CLASSICAL MUSIC Concertgebouw / Gardiner Barbican Centre
Wednesday 06 November 1996
It is perhaps only in an era that has given birth, as ours has, to a musical dialect based on texture and sonority rather than thematic line and functional harmony, that Berlioz's astonishing originality can reveal its deepest secrets. One can imagine how La Mort de Cleopatre, that amazing product of the composer's 26th year, must have sounded to listeners brought up on Austro-German musical methods. It is a work whose almost expressionist intensity and apparently dislocated syntax separate it from almost all other music of its time and seem to presage things that were to happen over a century later.
It sounds staggeringly new to today's listeners, and with the charismatic mezzo Anne Sofie von Otter living completely within Berlioz's sharply envisioned world the music generated a majestic foreboding and tragic power. Gardiner led the orchestra through the composer's inspired unorthodoxies with urgent understanding, and the musical fabric shuddered and lamented to monumental effect. It is a mystery why a work that speaks so readily to us has been neglected in our concert halls.
A product of the Austro-German tradition which the iconoclastic Berlioz seemed so independent of, Schubert's Ninth Symphony is also in its way radically new in manner and expression. The hugely expansive paragraphs, often built on arm-breaking ostinato patterns, occasioned mirth and sheer disbelief when first placed before an English orchestra, and one has a certain sympathy with that apparently philistine response: the string writing remains arduous to this day and it encapsulated an unprecedented world of feeling, Olympian in its rhythmic unfolding.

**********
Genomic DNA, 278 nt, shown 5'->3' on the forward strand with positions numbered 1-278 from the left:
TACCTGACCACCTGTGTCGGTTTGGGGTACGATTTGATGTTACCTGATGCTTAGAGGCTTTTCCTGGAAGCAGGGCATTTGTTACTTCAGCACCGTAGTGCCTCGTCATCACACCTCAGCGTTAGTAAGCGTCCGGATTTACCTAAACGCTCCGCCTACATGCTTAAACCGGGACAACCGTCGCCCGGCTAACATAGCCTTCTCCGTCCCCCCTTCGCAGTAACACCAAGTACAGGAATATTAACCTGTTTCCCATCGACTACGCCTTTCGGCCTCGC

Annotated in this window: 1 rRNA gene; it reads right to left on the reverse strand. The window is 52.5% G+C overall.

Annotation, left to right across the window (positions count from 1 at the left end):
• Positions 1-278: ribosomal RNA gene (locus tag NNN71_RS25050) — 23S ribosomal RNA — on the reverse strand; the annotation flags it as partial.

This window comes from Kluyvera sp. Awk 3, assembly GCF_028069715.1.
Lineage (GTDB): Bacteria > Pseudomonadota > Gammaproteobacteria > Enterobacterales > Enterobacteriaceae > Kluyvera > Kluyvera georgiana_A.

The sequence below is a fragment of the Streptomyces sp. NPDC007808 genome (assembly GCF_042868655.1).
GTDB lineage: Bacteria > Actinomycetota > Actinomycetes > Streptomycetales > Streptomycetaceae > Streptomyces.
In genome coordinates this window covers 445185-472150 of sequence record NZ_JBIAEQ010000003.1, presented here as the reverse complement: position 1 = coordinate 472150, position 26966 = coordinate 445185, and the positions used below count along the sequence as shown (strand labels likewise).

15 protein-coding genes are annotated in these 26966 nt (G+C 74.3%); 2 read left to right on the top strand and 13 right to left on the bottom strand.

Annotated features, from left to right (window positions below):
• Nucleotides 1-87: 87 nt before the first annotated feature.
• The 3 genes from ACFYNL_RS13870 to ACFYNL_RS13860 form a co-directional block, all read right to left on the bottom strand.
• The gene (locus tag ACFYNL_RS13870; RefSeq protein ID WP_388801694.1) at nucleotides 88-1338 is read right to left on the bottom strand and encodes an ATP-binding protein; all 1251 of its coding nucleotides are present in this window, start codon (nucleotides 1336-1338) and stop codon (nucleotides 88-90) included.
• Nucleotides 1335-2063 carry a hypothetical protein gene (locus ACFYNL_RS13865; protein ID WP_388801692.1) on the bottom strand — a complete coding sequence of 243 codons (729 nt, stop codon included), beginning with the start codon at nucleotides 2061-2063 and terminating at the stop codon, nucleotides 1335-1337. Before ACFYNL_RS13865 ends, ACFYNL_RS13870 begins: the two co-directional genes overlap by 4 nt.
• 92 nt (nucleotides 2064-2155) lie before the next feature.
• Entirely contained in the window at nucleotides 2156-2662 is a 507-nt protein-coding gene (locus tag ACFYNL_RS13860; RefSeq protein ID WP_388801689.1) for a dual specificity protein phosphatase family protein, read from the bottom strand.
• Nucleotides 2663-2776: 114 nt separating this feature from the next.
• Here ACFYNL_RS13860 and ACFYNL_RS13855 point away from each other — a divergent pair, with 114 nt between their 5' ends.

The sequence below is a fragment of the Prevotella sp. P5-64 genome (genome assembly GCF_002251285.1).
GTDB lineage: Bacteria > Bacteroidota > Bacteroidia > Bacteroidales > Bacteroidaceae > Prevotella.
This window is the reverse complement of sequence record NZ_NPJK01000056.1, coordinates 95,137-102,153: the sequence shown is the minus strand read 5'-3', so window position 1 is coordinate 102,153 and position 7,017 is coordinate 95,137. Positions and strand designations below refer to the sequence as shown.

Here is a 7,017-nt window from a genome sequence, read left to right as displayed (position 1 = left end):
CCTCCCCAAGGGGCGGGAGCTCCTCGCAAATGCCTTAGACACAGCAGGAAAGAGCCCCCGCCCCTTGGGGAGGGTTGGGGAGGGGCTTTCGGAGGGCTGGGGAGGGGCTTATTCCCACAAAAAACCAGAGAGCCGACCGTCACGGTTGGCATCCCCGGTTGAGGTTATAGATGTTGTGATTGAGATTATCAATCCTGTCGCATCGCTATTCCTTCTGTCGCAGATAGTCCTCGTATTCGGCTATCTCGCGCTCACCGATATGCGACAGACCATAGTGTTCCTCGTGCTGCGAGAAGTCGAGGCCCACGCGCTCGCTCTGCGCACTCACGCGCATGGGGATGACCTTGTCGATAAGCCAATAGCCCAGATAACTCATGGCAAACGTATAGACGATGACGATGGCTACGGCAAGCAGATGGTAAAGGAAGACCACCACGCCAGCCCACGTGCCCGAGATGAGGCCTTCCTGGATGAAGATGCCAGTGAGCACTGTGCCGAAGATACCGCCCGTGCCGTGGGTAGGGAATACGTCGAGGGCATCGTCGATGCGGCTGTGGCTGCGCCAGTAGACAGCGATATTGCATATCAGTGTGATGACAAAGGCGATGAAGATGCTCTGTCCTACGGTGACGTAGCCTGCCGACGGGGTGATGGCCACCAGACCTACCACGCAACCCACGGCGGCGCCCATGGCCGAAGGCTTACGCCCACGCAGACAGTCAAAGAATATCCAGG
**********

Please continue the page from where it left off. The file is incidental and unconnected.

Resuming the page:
The Concertgebouw's string section settled to their Herculean task with energy and bravery, and when the Finale confronted tired players with its cruel intensification, the wildly galloping rhythms were projected with the utmost vigour. Gardiner sustained a driving tempo here, but sometimes failed to point those transitional moments in rhythmic or harmonic progress which indicate a human rather than a mechanistic touch.
The pointing of details in large-scale processes, which prevents stiffness of movement and a sense of automatic progress, is needed in the apparently relaxed world of the Andante no less than in the more obviously driven movements, and there were times here when the players again needed to be eased round a corner rather than marched past it. Still, the charm of much of the playing was entrancing, with exquisite wind solos and those trumpet and string figures that adorn the recapitulation with Wunderhorn- like magic beautifully taken.
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